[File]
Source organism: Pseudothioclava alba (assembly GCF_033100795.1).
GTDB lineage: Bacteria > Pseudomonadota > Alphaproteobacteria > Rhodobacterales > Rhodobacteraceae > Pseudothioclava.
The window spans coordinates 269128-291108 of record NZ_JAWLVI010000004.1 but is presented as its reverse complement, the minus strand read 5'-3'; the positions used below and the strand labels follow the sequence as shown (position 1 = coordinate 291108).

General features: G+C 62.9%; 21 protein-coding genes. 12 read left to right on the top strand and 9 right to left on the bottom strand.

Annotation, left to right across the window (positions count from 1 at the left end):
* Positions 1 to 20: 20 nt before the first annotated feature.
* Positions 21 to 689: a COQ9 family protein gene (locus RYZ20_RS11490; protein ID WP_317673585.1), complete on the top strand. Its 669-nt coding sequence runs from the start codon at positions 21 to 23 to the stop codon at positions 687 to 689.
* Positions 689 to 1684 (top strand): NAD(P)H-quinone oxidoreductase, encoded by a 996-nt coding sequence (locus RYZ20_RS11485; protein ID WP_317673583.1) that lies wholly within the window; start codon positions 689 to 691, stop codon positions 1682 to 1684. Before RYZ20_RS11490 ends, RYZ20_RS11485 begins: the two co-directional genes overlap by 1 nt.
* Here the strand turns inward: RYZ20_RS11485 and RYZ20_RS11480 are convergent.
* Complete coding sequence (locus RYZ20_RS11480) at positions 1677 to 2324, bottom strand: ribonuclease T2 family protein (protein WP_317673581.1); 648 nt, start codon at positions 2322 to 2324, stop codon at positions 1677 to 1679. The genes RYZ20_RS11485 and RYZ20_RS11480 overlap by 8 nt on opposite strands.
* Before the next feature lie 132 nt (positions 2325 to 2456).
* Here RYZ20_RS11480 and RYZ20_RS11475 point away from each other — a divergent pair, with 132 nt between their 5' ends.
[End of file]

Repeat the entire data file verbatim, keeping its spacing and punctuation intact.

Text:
Source organism: Pseudothioclava alba (assembly GCF_033100795.1).
GTDB lineage: Bacteria > Pseudomonadota > Alphaproteobacteria > Rhodobacterales > Rhodobacteraceae > Pseudothioclava.
The window spans coordinates 269128-291108 of record NZ_JAWLVI010000004.1 but is presented as its reverse complement, the minus strand read 5'-3'; the positions used below and the strand labels follow the sequence as shown (position 1 = coordinate 291108).

General features: G+C 62.9%; 21 protein-coding genes. 12 read left to right on the top strand and 9 right to left on the bottom strand.

Annotation, left to right across the window (positions count from 1 at the left end):
* Positions 1 to 20: 20 nt before the first annotated feature.
* Positions 21 to 689: a COQ9 family protein gene (locus RYZ20_RS11490; protein ID WP_317673585.1), complete on the top strand. Its 669-nt coding sequence runs from the start codon at positions 21 to 23 to the stop codon at positions 687 to 689.
* Positions 689 to 1684 (top strand): NAD(P)H-quinone oxidoreductase, encoded by a 996-nt coding sequence (locus RYZ20_RS11485; protein ID WP_317673583.1) that lies wholly within the window; start codon positions 689 to 691, stop codon positions 1682 to 1684. Before RYZ20_RS11490 ends, RYZ20_RS11485 begins: the two co-directional genes overlap by 1 nt.
* Here the strand turns inward: RYZ20_RS11485 and RYZ20_RS11480 are convergent.
* Complete coding sequence (locus RYZ20_RS11480) at positions 1677 to 2324, bottom strand: ribonuclease T2 family protein (protein WP_317673581.1); 648 nt, start codon at positions 2322 to 2324, stop codon at positions 1677 to 1679. The genes RYZ20_RS11485 and RYZ20_RS11480 overlap by 8 nt on opposite strands.
* Before the next feature lie 132 nt (positions 2325 to 2456).
* Here RYZ20_RS11480 and RYZ20_RS11475 point away from each other — a divergent pair, with 132 nt between their 5' ends.